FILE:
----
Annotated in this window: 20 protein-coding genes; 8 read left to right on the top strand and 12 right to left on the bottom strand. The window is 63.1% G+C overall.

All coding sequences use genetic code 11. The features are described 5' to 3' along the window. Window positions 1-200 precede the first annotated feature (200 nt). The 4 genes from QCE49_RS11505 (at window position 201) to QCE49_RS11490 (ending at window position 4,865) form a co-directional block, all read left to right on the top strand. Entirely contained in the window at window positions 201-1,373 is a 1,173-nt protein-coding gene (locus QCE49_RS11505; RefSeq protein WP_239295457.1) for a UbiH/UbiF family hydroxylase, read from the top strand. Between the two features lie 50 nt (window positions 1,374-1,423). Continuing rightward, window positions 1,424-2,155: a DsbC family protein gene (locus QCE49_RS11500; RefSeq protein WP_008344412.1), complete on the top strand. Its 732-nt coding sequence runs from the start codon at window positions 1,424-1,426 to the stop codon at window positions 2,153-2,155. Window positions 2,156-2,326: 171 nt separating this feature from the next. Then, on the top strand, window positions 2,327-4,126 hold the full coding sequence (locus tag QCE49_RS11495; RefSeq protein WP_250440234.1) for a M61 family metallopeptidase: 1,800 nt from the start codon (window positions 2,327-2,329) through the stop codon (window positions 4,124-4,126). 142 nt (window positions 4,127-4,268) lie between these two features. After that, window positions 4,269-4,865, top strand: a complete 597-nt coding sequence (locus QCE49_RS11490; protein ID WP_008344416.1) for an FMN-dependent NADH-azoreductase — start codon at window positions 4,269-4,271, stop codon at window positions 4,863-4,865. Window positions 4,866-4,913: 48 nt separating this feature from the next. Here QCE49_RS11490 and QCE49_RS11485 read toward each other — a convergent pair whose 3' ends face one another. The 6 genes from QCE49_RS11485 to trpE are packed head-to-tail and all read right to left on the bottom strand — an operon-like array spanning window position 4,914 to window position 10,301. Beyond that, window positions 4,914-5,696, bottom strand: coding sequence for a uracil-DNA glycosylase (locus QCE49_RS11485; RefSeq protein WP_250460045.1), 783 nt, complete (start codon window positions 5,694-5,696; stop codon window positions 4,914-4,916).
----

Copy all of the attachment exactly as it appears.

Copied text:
Annotated in this window: 20 protein-coding genes; 8 read left to right on the top strand and 12 right to left on the bottom strand. The window is 63.1% G+C overall.

All coding sequences use genetic code 11. The features are described 5' to 3' along the window. Window positions 1-200 precede the first annotated feature (200 nt). The 4 genes from QCE49_RS11505 (at window position 201) to QCE49_RS11490 (ending at window position 4,865) form a co-directional block, all read left to right on the top strand. Entirely contained in the window at window positions 201-1,373 is a 1,173-nt protein-coding gene (locus QCE49_RS11505; RefSeq protein WP_239295457.1) for a UbiH/UbiF family hydroxylase, read from the top strand. Between the two features lie 50 nt (window positions 1,374-1,423). Continuing rightward, window positions 1,424-2,155: a DsbC family protein gene (locus QCE49_RS11500; RefSeq protein WP_008344412.1), complete on the top strand. Its 732-nt coding sequence runs from the start codon at window positions 1,424-1,426 to the stop codon at window positions 2,153-2,155. Window positions 2,156-2,326: 171 nt separating this feature from the next. Then, on the top strand, window positions 2,327-4,126 hold the full coding sequence (locus tag QCE49_RS11495; RefSeq protein WP_250440234.1) for a M61 family metallopeptidase: 1,800 nt from the start codon (window positions 2,327-2,329) through the stop codon (window positions 4,124-4,126). 142 nt (window positions 4,127-4,268) lie between these two features. After that, window positions 4,269-4,865, top strand: a complete 597-nt coding sequence (locus QCE49_RS11490; protein ID WP_008344416.1) for an FMN-dependent NADH-azoreductase — start codon at window positions 4,269-4,271, stop codon at window positions 4,863-4,865. Window positions 4,866-4,913: 48 nt separating this feature from the next. Here QCE49_RS11490 and QCE49_RS11485 read toward each other — a convergent pair whose 3' ends face one another. The 6 genes from QCE49_RS11485 to trpE are packed head-to-tail and all read right to left on the bottom strand — an operon-like array spanning window position 4,914 to window position 10,301. Beyond that, window positions 4,914-5,696, bottom strand: coding sequence for a uracil-DNA glycosylase (locus QCE49_RS11485; RefSeq protein WP_250460045.1), 783 nt, complete (start codon window positions 5,694-5,696; stop codon window positions 4,914-4,916).